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Med Hypotheses. 2006;66(2):220-33. Epub 2005 Nov 21.

Madness explained: why we must reject the Kraepelinian paradigm and replace it with a 'complaint-orientated' approach to understanding mental illness.

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Experimental Clinical Psychology, School of Psychological Sciences, University of Manchester, Coupland 1 Building, Oxford Road, Manchester M13 9PL, UK.


This article is a synopsis of the argument outlined in my book Madness explained: Psychosis and human nature, in which I describe a new paradigm (which might be called a 'complaint-orientated' approach) for understanding the psychotic disorders, the most disabling forms of psychiatric illness. Despite extensive efforts to study the genetics, pathophysiology and neuropsychology of the psychoses, replicable findings have been rare. I argue that this is because the phenomena concerned have been poorly defined. Since the end of the 19th century, research into the psychoses has been dominated by the system of classification first proposed by the German psychiatrist Emil Kraepelin, which assumes that the severe mental illnesses fall into discrete types such as 'schizophrenia' and 'manic depression', and that there is a clear dividing line between madness and normal functioning. However, Kraepelinian diagnoses fail all empirical tests of their validity. For example, they do not identify patients with common symptoms, with common aetiologies, who respond to specific treatments. I suggest that we therefore need to abandon psychiatric diagnoses altogether and must instead attempt to explain the specific complaints ('symptoms') that patients bring to our attention. These include hallucinations, delusional beliefs, thought and communication disorders, which are much more widely experienced than was previously thought (for example, about 10% of the population have experienced hallucinations). I show that recent psychological research has revealed much about the mechanisms underlying each of these complaints. For example, auditory hallucinations occur when the individual mistakes inner speech for an external stimulus, and delusions appear to be the product of abnormal inferential processes. The new approach has implications for aetiology. For example, researchers working within the Kraepelinian paradigm have often assumed that the psychoses are endogenous. However, there is compelling evidence that the risk of experiencing psychotic complaints is influenced by adverse environmental factors such as insecure attachment relations and exposure to sexual and other kinds of trauma. These associations are relatively easy to understand once the psychological mechanisms leading to specific complaints are known. When all of the psychotic complaints have been explained, there will be no 'schizophrenia' or 'manic depression' left behind awaiting explanation. The approach that I advocate is not only more scientific than the Kraepelinian approach, but also more humane. In contrast to the Kraepelinian approach, which has encouraged disrespect for patients' experiences, it encourages us to treat patients as rational agents and to take what they say seriously.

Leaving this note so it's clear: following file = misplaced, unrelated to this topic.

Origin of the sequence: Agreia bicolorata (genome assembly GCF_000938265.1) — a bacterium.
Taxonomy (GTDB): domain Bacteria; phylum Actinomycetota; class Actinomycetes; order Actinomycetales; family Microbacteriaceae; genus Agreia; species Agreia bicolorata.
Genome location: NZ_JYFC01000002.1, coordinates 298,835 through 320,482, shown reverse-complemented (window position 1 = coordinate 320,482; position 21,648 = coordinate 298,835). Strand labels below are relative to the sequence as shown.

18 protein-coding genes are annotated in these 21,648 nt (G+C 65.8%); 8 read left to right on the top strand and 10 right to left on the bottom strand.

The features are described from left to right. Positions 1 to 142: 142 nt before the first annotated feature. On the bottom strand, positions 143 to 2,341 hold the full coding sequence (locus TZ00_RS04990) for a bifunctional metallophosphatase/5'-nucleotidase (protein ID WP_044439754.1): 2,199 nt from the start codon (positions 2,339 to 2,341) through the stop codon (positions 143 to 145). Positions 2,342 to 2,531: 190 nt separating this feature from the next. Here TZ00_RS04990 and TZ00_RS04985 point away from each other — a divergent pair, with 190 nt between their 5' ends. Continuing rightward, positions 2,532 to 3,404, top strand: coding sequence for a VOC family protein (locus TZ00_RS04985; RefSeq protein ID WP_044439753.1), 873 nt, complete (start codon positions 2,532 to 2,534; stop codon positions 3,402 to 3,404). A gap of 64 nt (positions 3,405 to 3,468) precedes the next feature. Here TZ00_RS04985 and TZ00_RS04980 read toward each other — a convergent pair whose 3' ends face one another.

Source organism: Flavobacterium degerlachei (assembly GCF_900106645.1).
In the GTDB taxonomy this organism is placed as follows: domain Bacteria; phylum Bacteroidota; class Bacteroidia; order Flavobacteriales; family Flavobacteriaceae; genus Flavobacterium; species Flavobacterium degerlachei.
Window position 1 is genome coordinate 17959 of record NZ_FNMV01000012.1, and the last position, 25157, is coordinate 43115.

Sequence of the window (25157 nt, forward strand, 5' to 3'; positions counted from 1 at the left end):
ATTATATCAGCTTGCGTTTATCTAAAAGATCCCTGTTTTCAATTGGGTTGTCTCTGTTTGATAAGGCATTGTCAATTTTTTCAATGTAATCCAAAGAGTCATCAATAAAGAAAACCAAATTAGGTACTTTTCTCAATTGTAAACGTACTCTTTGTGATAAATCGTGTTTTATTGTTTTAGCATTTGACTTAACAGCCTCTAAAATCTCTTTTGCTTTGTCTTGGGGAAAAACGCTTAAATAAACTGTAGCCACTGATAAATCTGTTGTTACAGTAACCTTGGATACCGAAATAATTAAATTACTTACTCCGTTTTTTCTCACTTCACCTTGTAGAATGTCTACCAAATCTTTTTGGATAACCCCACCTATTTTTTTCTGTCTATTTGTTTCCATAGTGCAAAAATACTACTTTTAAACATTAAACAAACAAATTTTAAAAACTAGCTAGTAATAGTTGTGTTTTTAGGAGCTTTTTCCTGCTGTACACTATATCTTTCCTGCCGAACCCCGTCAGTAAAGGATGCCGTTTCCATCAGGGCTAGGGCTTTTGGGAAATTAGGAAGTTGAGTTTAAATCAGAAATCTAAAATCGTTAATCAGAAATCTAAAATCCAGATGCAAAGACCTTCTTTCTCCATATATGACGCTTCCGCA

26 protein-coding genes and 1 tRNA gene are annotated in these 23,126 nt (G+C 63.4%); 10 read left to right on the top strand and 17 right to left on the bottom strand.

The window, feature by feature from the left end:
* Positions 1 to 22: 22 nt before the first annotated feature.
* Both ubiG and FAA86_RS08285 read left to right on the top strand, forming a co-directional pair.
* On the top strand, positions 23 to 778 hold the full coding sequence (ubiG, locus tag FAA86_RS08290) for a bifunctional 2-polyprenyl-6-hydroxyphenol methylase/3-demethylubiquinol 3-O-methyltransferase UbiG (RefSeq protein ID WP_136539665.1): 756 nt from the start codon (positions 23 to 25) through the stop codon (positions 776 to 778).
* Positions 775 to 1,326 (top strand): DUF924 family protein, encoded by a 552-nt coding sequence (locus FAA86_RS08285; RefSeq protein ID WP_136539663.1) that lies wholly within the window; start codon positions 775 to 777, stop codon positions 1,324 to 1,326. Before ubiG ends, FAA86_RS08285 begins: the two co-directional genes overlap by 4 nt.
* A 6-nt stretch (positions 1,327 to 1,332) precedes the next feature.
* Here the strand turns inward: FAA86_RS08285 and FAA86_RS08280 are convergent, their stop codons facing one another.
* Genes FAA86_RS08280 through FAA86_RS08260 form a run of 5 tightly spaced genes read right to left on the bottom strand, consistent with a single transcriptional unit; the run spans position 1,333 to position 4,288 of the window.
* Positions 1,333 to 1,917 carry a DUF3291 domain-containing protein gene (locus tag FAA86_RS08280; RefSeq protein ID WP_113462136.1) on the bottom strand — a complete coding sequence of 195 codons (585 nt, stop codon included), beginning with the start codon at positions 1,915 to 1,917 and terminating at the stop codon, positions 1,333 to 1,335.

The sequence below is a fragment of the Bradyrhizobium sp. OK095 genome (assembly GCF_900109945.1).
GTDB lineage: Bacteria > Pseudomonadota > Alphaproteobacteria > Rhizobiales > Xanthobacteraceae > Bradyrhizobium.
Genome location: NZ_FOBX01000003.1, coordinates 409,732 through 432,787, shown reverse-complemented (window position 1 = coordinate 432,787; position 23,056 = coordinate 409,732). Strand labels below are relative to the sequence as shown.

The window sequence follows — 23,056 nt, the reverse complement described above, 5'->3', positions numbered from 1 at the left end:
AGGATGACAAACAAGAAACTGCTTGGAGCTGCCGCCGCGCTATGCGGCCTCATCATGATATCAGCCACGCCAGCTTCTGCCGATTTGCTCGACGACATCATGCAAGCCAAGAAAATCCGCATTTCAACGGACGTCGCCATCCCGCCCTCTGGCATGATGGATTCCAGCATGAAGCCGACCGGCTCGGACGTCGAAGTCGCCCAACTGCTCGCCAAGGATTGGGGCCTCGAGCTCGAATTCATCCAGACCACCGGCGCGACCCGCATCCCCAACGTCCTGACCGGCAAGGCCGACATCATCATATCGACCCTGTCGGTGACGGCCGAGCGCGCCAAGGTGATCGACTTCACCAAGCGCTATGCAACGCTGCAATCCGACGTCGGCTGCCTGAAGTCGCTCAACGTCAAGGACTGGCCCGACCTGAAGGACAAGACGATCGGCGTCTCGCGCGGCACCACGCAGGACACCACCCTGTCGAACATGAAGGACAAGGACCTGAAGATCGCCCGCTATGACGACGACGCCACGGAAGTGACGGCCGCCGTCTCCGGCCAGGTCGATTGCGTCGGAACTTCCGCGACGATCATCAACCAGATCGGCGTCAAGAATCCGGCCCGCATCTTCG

[Indexed for MEDLINE]

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